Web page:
So Sarkozy doesn’t want the socialist party to reach the second ballot.

    If a man represents the socialists, Sarkozy will lose.

    However, if the candidate of the socialists is a woman and if that woman reaches the second ballot, Sarkozy may win.

    Why?

    Because in France a woman president is not something that is wanted.

    Ségolène Royal lost in 2007 because she was a woman. Quite simply.

    (She also lost because the media (under the pressure of some powerful dark foreign lobbies) made a heavy propaganda for Sarkozy).

    Because in France too people are misogynist. Really.

    But I want to have hope, that’s why I support Martine Aubry.

    She would be an excellent president. She is very intelligent, very competent, strong, sincere, and honest. And unlike Sarkozy, she does speak French!

    Ségolène Royal is intelligent and strong too, but she made several ridiculous mistakes. She has bad advisers.

    Unfortunately, Lionel Jospin (who I admire a lot) is not here anymore.
    Thus Martine Aubry is the ideal candidate.

    Best regards,

    Cem

  4. Thank Cem, I enjoy reading you.
    When I was a journalist in Bulgaria, five years ago and from a distance, I was made an error of judgment and thought Segolene Royal was a great candidate for the French left.
    Now that I see her on TV (and listen to her) much more often, I don’t think she’s credible. Her former husband Francois Hollande would be a much strong contender at the socialist primaries I guess.
    I think Martine Aubry could win those primaries. I know that you live in France and should know better, but I wouldn’t rule out a woman to become president in France. I have a lot of admiration for her father Jacques Delors.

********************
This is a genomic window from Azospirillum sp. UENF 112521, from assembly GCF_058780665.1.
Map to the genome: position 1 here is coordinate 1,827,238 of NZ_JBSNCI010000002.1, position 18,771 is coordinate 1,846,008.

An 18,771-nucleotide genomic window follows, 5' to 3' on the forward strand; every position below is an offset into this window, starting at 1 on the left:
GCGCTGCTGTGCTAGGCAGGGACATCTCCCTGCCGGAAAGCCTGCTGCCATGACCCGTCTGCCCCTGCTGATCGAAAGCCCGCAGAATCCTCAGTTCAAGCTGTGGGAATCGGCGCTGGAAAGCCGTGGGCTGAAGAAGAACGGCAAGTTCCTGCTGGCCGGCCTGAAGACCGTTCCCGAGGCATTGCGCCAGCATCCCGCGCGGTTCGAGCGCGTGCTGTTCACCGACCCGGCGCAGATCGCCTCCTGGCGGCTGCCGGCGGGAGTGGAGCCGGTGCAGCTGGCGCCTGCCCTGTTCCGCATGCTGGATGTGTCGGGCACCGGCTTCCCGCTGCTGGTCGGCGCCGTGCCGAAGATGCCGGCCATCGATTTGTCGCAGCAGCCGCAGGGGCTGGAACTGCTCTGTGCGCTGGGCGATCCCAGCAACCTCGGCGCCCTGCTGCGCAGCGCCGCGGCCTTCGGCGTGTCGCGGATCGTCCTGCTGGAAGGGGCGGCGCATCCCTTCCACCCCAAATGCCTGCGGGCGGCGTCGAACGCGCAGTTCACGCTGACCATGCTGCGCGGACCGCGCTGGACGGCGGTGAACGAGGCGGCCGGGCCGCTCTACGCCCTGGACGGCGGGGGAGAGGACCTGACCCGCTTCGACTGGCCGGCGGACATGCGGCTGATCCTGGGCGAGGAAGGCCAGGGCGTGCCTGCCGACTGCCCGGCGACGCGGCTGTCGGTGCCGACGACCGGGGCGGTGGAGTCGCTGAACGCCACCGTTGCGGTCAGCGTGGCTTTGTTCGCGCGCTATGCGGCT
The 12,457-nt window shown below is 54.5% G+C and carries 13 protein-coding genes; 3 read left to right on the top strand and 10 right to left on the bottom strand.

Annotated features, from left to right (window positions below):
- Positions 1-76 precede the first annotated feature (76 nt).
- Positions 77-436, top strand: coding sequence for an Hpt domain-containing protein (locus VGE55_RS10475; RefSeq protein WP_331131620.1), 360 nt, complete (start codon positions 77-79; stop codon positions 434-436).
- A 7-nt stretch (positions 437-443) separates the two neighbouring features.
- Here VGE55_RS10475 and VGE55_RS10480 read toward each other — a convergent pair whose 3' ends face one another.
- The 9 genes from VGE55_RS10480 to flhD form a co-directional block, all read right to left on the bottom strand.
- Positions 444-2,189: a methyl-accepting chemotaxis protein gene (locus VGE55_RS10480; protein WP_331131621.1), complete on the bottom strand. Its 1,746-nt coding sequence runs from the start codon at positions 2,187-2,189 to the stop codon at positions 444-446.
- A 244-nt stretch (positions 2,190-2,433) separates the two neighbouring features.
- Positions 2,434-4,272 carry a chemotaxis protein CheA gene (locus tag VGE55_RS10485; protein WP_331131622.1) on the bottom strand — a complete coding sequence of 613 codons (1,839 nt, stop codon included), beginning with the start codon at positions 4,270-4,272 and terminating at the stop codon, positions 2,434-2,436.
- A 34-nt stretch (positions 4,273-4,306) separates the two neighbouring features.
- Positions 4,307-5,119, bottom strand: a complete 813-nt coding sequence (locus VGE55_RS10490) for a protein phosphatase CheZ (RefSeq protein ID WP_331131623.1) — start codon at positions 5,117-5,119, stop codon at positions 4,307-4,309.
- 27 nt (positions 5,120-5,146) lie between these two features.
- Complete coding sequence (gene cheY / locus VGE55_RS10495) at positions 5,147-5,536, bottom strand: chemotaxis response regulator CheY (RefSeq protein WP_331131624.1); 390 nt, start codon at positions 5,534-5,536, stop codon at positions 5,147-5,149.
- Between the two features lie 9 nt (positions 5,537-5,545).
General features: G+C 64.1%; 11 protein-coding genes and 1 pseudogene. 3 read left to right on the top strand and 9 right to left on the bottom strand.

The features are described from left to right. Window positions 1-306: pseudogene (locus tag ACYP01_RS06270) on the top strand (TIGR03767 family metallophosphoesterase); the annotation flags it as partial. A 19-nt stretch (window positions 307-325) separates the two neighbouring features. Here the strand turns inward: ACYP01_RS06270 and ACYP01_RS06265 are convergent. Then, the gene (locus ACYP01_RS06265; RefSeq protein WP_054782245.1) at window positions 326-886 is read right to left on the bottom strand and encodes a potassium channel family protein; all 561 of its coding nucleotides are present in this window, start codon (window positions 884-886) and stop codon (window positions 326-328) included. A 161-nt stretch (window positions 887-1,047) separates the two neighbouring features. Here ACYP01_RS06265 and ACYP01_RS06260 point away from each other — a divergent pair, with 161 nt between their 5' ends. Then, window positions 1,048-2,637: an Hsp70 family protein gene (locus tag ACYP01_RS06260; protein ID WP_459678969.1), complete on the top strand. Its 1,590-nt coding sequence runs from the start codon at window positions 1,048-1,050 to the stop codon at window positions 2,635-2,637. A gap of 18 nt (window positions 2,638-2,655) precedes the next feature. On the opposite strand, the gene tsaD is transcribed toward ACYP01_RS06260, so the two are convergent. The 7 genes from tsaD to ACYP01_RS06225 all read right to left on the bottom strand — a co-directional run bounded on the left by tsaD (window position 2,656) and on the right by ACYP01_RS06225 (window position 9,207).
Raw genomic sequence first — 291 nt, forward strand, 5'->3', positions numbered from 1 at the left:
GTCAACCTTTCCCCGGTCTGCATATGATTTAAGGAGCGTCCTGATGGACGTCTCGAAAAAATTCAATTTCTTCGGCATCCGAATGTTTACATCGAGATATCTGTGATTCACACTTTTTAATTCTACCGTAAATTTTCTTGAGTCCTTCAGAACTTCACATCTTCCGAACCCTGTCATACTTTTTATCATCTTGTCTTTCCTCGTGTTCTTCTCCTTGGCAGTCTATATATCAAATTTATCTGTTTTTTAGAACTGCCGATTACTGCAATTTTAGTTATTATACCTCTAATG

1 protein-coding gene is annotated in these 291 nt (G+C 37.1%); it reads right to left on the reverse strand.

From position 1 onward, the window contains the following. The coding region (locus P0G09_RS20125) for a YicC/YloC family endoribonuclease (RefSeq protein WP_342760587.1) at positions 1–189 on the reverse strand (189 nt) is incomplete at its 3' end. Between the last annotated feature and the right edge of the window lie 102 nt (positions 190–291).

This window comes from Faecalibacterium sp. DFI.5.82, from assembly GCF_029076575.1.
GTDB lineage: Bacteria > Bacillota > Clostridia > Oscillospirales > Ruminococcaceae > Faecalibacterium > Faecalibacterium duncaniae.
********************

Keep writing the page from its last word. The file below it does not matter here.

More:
The bad scenario would be if Marine Le Pen would gather more support than the polls are indicating by now. The gender factor is not a handicap for her, apparently.
    Regarding DSK, I think that the French were lucky, somehow, that the scandal erupted before he became the president of his country. Sooner or later, he would have a similar scandal in a higher capacity. I think he needs medical treatment.
    By the way, if you sympathize with the French left, what do you think of CHP in Turkey? Do you see them as a centre-left party similar to the big socialist-socialdemocrat parties in EU countries?
    Cheers,
    Georgi

  5. Georgi,

    by the way, the picture at the top of Martin Vander Weyer’s article – from the Daily Telegraph – is excellent!

    I had a good laugh. I agree that the situation is not bright but now and then a good laugh is healthy.

    Best regards,

    Cem

  6. Dear Georgi,

    I never wanted to see Mr Strauss-Khan as the candidate of the socialists, but maybe that he is innocent.

    Ok he betrayed his wife many months ago, but that does not mean that he tried to rape a woman in an hotel. Well maybe that he wanted to sleep with her, but she refused. So maybe that woman didn’t tell everything.

    Because Mr Strauss-Kahn is not crazy, moreover he is intelligent.

    He knew that he would have problems if he dared try rape that employee of the hotel.

    By the way, if you sympathize with the French left, what do you think of CHP in Turkey? Do you see them as a centre-left party similar to the big socialist-socialdemocrat parties in EU countries?

    I look at the CHP as I look at the French socialist party.

    The CHP was unproductive for many years, and Mr Baykal caused a huge harm to the CHP (one of my uncle in Turkey agreed with me on that point). But thanks to Kemal Kiliçdaroglu – an intelligent man – the CHP can stand again. Mr Kilicdaroglu has made many mistakes (he also has bad advisers, unfortunately!), but I listened to his speech yesterday and he was excellent. His project is a socialist project.

    In my opinion, next june an AKP-CHP coalition would be very good for Turkey.

    Best regards,

    Cem